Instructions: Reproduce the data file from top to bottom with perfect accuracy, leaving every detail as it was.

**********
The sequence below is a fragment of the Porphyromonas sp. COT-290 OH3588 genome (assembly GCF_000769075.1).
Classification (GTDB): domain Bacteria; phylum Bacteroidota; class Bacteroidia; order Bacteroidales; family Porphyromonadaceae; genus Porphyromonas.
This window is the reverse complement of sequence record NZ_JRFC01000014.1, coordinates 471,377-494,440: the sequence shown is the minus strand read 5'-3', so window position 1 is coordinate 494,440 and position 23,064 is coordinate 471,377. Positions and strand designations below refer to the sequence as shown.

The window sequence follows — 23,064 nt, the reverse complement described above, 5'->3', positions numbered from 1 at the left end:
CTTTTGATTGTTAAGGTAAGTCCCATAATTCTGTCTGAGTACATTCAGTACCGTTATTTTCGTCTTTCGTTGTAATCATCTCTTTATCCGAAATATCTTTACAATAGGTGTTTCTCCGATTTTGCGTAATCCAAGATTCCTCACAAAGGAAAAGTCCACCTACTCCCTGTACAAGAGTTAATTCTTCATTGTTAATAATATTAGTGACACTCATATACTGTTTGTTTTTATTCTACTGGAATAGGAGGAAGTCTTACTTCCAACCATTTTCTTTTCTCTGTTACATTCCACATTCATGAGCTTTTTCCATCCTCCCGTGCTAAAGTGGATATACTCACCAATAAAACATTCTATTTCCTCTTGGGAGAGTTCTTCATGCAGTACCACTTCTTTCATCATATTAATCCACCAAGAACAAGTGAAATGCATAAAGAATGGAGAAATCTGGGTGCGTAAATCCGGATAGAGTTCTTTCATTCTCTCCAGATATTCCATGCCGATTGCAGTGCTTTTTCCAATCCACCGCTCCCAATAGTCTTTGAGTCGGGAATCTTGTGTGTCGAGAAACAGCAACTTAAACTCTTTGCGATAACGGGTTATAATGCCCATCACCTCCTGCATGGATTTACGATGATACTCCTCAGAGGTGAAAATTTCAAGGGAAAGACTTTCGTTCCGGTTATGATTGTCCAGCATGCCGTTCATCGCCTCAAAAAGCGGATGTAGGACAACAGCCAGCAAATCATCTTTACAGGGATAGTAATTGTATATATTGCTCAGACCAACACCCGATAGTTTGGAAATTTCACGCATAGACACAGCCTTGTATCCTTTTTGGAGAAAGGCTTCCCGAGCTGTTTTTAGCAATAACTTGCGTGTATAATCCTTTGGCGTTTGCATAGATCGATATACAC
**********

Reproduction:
The sequence below is a fragment of the Porphyromonas sp. COT-290 OH3588 genome (assembly GCF_000769075.1).
Classification (GTDB): domain Bacteria; phylum Bacteroidota; class Bacteroidia; order Bacteroidales; family Porphyromonadaceae; genus Porphyromonas.
This window is the reverse complement of sequence record NZ_JRFC01000014.1, coordinates 471,377-494,440: the sequence shown is the minus strand read 5'-3', so window position 1 is coordinate 494,440 and position 23,064 is coordinate 471,377. Positions and strand designations below refer to the sequence as shown.

The window sequence follows — 23,064 nt, the reverse complement described above, 5'->3', positions numbered from 1 at the left end:
CTTTTGATTGTTAAGGTAAGTCCCATAATTCTGTCTGAGTACATTCAGTACCGTTATTTTCGTCTTTCGTTGTAATCATCTCTTTATCCGAAATATCTTTACAATAGGTGTTTCTCCGATTTTGCGTAATCCAAGATTCCTCACAAAGGAAAAGTCCACCTACTCCCTGTACAAGAGTTAATTCTTCATTGTTAATAATATTAGTGACACTCATATACTGTTTGTTTTTATTCTACTGGAATAGGAGGAAGTCTTACTTCCAACCATTTTCTTTTCTCTGTTACATTCCACATTCATGAGCTTTTTCCATCCTCCCGTGCTAAAGTGGATATACTCACCAATAAAACATTCTATTTCCTCTTGGGAGAGTTCTTCATGCAGTACCACTTCTTTCATCATATTAATCCACCAAGAACAAGTGAAATGCATAAAGAATGGAGAAATCTGGGTGCGTAAATCCGGATAGAGTTCTTTCATTCTCTCCAGATATTCCATGCCGATTGCAGTGCTTTTTCCAATCCACCGCTCCCAATAGTCTTTGAGTCGGGAATCTTGTGTGTCGAGAAACAGCAACTTAAACTCTTTGCGATAACGGGTTATAATGCCCATCACCTCCTGCATGGATTTACGATGATACTCCTCAGAGGTGAAAATTTCAAGGGAAAGACTTTCGTTCCGGTTATGATTGTCCAGCATGCCGTTCATCGCCTCAAAAAGCGGATGTAGGACAACAGCCAGCAAATCATCTTTACAGGGATAGTAATTGTATATATTGCTCAGACCAACACCCGATAGTTTGGAAATTTCACGCATAGACACAGCCTTGTATCCTTTTTGGAGAAAGGCTTCCCGAGCTGTTTTTAGCAATAACTTGCGTGTATAATCCTTTGGCGTTTGCATAGATCGATATACAC